Another telling sign is that in 2013, the Japanese government made it a crime to report unauthorized information about the Fukushima plant. Mako Oshidori sums it up bitterly : “There is one thing that really surprised me here in Europe. It’s the fact that people here think Japan is a very democratic and free country.” In 2012, a parliamentary report had denounced the “collusion” between Tepco and the government as one of the causes of the disaster. Obviously the problem still remains because the Japanese government is intent on stifling freedom of the press in order to protect the nuclear industry's future in Japan. Even worse, it has appeared that many of the cleanup workers have been coerced into this work by organised crime.
Slave labour forced by Yakuza to clean up contaminated areas[edit | edit source]
As we can expect, there weren't enough volunteers to work on the Fukushima cleanup, so Tepco and the Japanese government had organised crime syndicates find them workers and keep them in line. Michel Chossudovsky, from the Centre for Research on Globalization (Canada), reports that the Yakuza is recruiting workers for the decontamination. These workers are mostly poor, sometimes homeless. And they are the ones that have the worse jobs, with a lot of risks and a low wage.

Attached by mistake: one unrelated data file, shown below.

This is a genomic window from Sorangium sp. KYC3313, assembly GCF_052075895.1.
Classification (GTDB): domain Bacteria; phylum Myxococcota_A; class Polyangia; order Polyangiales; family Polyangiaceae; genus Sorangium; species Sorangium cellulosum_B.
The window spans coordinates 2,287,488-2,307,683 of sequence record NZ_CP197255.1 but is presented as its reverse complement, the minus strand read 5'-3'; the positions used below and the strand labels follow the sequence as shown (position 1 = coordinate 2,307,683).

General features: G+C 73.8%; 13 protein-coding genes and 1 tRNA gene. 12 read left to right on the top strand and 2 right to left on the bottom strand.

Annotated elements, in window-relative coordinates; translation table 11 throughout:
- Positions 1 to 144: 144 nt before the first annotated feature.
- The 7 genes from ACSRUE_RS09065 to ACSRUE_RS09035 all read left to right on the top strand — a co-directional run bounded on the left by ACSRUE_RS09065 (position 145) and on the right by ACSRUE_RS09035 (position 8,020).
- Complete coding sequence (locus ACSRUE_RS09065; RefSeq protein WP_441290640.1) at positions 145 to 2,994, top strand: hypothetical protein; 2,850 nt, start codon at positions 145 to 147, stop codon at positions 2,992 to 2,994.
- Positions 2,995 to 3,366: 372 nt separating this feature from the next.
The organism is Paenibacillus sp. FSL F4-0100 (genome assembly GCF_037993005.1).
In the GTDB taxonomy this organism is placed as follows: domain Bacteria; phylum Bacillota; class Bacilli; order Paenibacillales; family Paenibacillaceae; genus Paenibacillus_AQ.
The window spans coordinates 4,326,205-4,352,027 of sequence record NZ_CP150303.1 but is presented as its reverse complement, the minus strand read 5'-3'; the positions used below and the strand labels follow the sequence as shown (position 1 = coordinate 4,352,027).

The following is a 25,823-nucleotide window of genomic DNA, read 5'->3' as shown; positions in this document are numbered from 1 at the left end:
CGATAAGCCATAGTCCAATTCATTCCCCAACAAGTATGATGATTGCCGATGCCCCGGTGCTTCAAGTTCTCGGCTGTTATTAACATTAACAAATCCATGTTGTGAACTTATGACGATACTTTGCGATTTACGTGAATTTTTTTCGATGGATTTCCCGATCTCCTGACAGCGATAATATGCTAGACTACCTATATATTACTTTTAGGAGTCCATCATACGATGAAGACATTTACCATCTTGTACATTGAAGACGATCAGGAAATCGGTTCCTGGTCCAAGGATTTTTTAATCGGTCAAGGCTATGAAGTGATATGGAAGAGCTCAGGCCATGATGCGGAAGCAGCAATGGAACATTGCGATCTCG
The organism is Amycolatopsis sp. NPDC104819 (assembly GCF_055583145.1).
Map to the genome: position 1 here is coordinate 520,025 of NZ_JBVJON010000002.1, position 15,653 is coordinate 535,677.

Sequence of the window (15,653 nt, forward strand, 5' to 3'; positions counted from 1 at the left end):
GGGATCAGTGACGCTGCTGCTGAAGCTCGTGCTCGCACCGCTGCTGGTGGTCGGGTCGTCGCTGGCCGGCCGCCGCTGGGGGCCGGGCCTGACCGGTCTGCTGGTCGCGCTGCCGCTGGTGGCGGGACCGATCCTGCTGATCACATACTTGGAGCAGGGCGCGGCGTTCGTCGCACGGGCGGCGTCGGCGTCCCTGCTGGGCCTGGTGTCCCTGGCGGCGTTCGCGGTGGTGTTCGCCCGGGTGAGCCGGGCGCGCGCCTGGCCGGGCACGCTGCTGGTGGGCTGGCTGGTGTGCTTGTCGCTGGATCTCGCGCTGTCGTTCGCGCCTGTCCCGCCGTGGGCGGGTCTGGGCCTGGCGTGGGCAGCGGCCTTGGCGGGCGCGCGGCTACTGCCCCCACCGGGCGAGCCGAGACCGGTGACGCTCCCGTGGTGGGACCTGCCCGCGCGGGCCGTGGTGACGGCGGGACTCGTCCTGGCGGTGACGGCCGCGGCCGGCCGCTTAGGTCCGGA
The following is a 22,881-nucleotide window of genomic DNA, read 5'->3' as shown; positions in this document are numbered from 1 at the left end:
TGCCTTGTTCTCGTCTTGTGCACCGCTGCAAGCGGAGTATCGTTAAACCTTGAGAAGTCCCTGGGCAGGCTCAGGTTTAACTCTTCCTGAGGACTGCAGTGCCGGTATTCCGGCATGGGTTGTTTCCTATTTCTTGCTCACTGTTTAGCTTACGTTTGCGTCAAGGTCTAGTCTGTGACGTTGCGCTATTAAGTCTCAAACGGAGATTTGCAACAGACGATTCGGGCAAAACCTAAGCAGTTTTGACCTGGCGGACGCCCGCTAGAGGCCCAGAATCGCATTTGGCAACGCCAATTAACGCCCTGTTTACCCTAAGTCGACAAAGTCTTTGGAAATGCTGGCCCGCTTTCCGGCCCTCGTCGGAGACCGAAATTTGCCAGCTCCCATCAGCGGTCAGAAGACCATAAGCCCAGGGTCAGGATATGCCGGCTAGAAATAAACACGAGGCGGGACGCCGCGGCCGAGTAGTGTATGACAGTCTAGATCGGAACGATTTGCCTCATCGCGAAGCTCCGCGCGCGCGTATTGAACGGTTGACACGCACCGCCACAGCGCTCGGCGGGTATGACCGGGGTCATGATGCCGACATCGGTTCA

One of these workers told journalists what his task was : “My job was to help workers remove their gear when they came back from dealing with contaminated water and debris, and to check them with a Geiger counter for contamination”. For $100 a day. “The training didn’t teach us the dangers of handling radiation, so there were some people who worked with their bare hands,” that worker added. “They would contaminate not only themselves, but would spread particles to others.” And he described the organisation of the actors working on the cleanup : “TEPCO is God, the main contractors are kings, and we are slaves.” In this organisation, the workers only get a small share of the money the Yakuza receive for the recruitment and they are threatened into accepting their working conditions and low wages. Meanwhile, Tepco turns a blind eye to their misery and doesn't seem to mind that organised crime syndicates are raking in the cash at the expense of thousands of slave laborers that are exposed to dangerous working conditions.
The Fukushima disaster was a symptom of the perils of Japan's nuclear folly. Its cleanup is becoming the symbol of a much larger political and social decadence. The environmental hazards remain huge and the human cost is growing every day. Meanwhile, the true nature of the nuclear industry is evidenced by its allies : politicians that would stifle free journalism and the Yakuza that mercilessly exploit the workers that decontaminate the soil Tepco poisoned.